this.material = new THREE.ShaderMaterial({
    vertexShader,
    fragmentShader,
    uniforms: {
      uTime: { value: 0 },
      uTexture: { value: this.rt.texture }
    }
  });

  this.mesh = new THREE.Mesh(this.geometry, this.material);

  this.scene.add(this.mesh);
}

The vertex shader won’t be doing anything interesting this time; we’ll skip it and focus on the fragment instead, which is sampling the colors of the RT texture. It’s inverted for now to stand out from the background (1. - texture).

varying vec2 vUv;

uniform sampler2D uTexture;

void main() {
  vec3 texture = texture2D(uTexture, vUv).rgb;

  gl_FragColor = vec4(1. - texture, 1.);
}

Normally, we would just render the main scene directly, but with a RT we have to first render to it before rendering to the screen.

render() {
  ...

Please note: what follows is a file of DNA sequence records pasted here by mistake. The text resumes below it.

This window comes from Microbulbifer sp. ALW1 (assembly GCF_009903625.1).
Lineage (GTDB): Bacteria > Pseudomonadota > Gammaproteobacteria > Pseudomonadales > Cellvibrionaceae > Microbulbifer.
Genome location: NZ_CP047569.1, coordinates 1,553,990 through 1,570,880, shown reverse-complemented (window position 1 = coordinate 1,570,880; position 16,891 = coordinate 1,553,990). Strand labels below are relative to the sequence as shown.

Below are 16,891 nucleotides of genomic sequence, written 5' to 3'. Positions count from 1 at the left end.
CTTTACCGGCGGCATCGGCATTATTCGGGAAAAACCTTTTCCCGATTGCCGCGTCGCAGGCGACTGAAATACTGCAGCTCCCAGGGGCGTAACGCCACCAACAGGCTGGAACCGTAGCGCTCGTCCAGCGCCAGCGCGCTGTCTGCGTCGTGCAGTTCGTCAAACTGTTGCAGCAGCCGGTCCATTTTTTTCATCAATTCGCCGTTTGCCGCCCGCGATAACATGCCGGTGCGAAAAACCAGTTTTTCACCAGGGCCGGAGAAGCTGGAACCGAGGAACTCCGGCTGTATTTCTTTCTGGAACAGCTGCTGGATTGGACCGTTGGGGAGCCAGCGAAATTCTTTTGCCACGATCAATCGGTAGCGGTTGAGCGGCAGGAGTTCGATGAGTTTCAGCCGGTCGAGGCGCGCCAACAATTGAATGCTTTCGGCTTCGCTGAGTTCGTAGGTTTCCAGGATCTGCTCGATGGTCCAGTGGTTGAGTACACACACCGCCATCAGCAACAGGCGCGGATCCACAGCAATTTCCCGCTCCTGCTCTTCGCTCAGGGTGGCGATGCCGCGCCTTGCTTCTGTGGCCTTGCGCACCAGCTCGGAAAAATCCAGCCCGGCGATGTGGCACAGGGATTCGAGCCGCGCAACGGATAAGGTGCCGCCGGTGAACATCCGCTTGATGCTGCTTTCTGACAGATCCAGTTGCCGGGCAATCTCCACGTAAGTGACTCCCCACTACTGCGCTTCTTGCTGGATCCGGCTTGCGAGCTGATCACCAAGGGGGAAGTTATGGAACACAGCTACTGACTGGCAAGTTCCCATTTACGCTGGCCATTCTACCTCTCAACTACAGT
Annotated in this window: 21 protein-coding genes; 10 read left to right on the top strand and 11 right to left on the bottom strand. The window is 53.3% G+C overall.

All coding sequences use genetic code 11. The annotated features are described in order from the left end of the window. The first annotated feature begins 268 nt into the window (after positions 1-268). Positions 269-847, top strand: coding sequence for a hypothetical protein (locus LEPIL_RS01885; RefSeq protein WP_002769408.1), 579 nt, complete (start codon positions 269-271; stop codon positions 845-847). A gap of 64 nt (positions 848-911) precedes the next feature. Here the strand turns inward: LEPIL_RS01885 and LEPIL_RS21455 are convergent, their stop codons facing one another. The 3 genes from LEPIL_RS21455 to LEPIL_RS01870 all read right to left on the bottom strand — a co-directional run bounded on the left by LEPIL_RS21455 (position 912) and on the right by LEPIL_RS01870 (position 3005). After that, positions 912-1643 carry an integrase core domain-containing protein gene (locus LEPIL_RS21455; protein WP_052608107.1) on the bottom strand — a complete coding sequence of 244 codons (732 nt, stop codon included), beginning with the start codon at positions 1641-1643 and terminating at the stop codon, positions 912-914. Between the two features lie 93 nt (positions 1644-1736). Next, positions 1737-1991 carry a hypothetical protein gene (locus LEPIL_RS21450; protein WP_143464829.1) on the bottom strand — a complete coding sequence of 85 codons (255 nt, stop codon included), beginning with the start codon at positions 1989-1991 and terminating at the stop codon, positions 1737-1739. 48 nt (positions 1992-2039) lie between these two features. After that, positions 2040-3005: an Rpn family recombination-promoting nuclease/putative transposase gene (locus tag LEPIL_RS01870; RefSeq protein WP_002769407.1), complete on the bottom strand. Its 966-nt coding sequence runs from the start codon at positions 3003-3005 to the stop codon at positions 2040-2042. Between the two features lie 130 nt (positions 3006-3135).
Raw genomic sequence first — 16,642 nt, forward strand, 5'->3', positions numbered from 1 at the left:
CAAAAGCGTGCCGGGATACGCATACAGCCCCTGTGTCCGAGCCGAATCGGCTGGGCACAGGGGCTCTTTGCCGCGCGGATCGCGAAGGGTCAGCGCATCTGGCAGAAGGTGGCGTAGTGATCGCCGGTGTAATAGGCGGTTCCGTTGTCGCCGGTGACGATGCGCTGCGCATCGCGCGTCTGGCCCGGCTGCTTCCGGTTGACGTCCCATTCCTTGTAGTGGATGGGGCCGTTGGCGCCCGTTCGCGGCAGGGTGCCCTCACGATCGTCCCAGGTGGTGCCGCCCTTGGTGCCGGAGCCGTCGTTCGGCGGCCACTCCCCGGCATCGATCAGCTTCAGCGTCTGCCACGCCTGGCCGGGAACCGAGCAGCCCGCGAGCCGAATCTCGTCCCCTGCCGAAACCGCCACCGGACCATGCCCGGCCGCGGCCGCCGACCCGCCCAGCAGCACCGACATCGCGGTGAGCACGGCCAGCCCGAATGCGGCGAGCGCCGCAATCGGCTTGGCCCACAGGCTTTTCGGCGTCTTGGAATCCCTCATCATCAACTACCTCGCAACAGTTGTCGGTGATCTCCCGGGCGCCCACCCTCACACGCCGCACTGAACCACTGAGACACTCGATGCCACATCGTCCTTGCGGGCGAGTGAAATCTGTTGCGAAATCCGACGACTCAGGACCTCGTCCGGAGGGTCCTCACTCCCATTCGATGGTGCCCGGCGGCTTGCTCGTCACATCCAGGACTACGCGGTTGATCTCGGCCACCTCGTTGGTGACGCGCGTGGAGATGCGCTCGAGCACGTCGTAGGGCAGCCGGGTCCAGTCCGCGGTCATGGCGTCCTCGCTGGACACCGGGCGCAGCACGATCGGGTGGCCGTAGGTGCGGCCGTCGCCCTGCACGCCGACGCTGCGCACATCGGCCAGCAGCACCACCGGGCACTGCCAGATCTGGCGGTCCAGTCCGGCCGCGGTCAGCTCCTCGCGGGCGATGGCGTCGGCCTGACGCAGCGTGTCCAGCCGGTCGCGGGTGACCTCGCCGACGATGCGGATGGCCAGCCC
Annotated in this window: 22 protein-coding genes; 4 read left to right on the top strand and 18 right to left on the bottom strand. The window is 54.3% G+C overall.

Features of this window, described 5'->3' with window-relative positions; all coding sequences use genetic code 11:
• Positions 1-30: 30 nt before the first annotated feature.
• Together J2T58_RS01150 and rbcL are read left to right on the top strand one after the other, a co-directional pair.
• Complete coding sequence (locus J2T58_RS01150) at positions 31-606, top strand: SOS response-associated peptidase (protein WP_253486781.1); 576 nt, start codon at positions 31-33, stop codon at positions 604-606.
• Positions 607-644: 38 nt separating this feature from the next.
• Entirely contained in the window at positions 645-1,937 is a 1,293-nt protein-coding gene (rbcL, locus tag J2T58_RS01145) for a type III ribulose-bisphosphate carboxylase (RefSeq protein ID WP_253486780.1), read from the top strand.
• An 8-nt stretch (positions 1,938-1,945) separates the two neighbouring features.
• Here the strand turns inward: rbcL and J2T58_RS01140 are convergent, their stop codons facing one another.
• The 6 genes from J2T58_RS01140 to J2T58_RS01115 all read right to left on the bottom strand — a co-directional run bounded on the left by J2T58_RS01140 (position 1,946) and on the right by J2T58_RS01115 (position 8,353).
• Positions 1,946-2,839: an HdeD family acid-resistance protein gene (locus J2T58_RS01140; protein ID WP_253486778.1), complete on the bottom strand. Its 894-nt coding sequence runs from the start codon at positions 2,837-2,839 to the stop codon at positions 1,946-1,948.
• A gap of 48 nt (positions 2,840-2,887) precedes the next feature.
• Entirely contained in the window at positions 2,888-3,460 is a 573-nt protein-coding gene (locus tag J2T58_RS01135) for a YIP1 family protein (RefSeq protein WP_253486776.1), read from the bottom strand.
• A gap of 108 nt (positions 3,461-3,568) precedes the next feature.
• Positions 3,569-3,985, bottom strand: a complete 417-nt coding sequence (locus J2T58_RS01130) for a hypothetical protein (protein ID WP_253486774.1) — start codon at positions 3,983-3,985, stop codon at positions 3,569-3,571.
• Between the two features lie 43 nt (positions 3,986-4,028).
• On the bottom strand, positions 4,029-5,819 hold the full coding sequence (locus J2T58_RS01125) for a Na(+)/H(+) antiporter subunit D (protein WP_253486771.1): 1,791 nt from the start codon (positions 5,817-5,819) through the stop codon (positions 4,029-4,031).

// Draw Render Target
  this.renderer.setRenderTarget(this.rt);
  this.renderer.render(this.rtScene, this.rtCamera);
  this.renderer.setRenderTarget(null);
  this.renderer.render(this.scene, this.camera);
}

And now a box should appear on the screen where each face has the text on it:

Looks alright so far, but what if we want to repeat the text many times around the shape?

Repeating the texture

GLSL’s built-in function fract comes handy to make repetition. We’ll use it to repeat the texture coordinates when multiplying them by a scalar so it wraps between 0 and 1.

varying vec2 vUv;

uniform sampler2D uTexture;